Sometimes, people who get hurt at work don’t tell the people around them. They may be embarrassed about making a mistake that led to them hurting themselves or may have hurt themselves after having someone tell them to be more careful and not heeding the warning.
Others may want to report the injury, but they may feel that they’ll be retaliated against for doing so. They may fear losing their job or being demoted for speaking up about dangerous conditions on the job.
If you are hurt at work, you may feel that reporting the injury right away isn’t the right choice, but it is much better if you do. Your employer is not allowed to retaliate against you for reporting an injury or hazards on the job. On top of that, you deserve immediate support for your injury. That injury should be recognized as a workplace injury, which can be harder to prove if you don’t seek help or report it right away.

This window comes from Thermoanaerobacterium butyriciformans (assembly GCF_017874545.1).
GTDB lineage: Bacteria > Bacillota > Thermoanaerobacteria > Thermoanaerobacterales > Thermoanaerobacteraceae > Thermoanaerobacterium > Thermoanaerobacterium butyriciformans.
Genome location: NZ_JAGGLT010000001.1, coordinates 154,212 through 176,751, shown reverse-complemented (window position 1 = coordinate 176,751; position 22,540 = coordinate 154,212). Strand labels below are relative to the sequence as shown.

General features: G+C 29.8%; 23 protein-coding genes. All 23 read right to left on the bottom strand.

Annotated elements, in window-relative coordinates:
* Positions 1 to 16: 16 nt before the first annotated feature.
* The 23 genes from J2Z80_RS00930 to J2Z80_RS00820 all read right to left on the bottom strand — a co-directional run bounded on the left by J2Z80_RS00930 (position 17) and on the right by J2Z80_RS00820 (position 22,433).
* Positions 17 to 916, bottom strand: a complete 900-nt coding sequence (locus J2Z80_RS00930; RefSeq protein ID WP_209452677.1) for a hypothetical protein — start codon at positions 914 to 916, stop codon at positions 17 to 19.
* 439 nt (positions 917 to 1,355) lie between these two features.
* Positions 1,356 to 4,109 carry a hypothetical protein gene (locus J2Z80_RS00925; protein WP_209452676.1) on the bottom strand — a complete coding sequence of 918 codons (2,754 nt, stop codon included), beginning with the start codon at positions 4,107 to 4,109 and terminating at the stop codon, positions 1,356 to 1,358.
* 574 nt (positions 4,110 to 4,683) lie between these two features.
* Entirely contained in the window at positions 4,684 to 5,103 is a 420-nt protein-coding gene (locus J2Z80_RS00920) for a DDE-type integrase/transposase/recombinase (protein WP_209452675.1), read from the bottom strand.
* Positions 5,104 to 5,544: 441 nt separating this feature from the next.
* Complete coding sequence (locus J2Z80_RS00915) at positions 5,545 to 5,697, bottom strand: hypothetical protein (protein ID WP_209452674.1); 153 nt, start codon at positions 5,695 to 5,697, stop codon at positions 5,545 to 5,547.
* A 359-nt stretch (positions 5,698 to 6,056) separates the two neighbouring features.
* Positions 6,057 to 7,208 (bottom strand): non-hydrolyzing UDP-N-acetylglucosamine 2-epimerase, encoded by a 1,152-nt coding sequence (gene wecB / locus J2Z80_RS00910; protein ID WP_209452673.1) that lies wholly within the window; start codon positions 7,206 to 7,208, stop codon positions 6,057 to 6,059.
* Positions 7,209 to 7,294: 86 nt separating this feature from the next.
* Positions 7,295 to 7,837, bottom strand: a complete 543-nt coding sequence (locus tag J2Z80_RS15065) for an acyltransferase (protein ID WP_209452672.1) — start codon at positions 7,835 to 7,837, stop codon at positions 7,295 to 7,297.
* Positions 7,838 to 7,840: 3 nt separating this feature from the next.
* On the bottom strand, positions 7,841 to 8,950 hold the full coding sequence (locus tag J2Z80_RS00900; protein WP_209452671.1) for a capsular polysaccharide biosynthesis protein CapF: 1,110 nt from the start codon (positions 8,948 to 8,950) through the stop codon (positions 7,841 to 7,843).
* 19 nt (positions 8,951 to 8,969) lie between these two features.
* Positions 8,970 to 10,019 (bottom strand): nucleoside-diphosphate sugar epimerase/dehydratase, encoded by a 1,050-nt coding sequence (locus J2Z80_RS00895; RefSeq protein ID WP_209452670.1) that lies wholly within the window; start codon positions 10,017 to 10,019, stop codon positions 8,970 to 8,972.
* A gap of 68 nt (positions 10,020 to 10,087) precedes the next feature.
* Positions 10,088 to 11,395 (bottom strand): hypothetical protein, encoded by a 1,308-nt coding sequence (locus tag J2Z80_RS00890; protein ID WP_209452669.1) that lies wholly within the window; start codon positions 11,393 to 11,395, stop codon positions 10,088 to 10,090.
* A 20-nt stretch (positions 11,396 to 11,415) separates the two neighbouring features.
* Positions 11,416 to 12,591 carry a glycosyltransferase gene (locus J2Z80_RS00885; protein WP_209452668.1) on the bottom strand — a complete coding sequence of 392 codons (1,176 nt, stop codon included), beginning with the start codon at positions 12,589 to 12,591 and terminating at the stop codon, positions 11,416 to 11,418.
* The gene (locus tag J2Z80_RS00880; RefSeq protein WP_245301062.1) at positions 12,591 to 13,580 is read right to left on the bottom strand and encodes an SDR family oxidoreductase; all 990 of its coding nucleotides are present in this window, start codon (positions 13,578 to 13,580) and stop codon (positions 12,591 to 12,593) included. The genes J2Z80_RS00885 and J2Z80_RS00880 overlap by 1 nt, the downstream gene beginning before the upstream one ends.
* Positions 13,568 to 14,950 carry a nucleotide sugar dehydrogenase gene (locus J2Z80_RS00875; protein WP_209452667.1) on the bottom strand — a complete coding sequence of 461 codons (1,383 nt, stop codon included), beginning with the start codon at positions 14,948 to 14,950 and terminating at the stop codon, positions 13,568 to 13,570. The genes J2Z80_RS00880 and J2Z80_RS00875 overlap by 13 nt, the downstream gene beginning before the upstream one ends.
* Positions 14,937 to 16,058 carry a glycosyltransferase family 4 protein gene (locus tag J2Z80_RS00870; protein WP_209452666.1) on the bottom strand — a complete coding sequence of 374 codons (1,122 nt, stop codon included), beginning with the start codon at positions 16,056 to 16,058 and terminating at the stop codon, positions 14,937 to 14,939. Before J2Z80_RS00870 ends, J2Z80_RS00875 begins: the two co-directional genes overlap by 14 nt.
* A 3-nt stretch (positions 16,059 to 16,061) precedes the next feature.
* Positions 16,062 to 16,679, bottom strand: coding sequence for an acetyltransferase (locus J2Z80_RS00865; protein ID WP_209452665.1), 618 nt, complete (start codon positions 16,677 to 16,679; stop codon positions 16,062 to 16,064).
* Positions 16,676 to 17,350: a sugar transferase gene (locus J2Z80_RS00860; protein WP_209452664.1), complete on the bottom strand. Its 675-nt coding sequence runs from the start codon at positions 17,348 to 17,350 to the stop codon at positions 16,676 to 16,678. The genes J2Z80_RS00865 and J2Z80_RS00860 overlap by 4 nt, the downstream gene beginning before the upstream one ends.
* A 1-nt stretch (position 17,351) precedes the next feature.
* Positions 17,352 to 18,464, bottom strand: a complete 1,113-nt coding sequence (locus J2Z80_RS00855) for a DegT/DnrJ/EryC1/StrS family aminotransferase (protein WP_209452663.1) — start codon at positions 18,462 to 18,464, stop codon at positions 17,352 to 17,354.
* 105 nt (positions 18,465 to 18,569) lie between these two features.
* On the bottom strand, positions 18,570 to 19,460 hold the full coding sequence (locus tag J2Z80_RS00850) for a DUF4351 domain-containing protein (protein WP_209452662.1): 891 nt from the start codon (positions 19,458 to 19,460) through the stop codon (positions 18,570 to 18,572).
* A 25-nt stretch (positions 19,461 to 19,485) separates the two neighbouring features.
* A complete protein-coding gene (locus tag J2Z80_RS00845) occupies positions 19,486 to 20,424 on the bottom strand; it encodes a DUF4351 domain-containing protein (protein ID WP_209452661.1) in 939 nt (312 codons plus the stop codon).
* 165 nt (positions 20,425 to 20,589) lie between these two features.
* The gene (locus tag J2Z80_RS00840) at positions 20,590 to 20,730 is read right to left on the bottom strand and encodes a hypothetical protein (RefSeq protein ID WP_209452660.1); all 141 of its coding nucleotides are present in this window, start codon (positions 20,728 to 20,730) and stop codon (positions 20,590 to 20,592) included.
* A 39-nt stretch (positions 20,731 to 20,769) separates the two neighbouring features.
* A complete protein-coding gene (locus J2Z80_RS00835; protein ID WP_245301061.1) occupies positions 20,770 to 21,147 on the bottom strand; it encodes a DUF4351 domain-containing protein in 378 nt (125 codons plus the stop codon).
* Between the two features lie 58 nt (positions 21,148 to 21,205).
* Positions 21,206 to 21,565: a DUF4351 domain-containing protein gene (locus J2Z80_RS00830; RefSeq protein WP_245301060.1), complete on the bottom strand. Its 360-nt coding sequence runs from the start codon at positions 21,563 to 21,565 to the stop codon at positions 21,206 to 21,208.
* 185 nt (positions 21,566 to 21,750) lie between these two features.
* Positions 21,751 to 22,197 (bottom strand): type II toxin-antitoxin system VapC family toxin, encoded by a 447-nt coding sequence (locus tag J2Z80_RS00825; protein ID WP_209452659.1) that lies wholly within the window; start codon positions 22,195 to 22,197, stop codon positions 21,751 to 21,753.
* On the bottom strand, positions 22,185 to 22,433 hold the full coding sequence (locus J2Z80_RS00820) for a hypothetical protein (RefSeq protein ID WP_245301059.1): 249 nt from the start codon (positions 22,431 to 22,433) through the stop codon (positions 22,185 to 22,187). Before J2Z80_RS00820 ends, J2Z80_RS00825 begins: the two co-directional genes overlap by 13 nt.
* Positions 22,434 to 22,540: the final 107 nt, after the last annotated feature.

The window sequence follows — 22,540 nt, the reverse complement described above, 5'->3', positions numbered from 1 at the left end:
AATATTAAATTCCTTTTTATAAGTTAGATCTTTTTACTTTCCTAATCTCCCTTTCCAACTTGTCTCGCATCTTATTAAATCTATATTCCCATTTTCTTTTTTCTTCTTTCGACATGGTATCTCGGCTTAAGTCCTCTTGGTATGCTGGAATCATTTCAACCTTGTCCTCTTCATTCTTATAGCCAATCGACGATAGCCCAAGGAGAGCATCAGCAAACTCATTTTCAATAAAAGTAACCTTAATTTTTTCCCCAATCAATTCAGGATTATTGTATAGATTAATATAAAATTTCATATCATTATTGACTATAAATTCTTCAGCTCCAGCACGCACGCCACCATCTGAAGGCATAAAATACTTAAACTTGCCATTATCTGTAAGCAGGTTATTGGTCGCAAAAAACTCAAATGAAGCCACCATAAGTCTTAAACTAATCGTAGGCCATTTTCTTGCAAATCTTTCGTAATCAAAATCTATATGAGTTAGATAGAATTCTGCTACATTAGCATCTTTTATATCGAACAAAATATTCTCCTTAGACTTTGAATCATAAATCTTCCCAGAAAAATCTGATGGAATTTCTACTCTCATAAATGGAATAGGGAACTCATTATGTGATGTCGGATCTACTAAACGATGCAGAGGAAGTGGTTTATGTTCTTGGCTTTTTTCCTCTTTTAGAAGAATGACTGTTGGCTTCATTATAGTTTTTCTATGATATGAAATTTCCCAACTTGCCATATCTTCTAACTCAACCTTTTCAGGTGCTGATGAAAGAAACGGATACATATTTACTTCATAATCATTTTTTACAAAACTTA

If you report your injury, your employer has to help you with reporting that injury to the workers’ compensation insurer. This is how you begin a workers’ compensation claim.
If you wait to report an injury, it doesn’t mean that your injury isn’t serious or that your employer isn’t liable. However, it may make it harder to make your case.
What’s the longest you can wait to report a workplace injury?
By law, you have up to 30 days to report an injury that you suffered on the job. This can be helpful for injuries that don’t develop right away or that worsen over time, since people may not realize how significant the injury is until days after it occurs. This timeline is also great for people who are badly injured and who need medical care that prevents them from reporting the injury right away.
Thirty days is a long time, though. If you suddenly say that you were hurt several weeks ago but have been working since then, your employer may not want to report it. They may argue that you weren’t hurt on the job at all.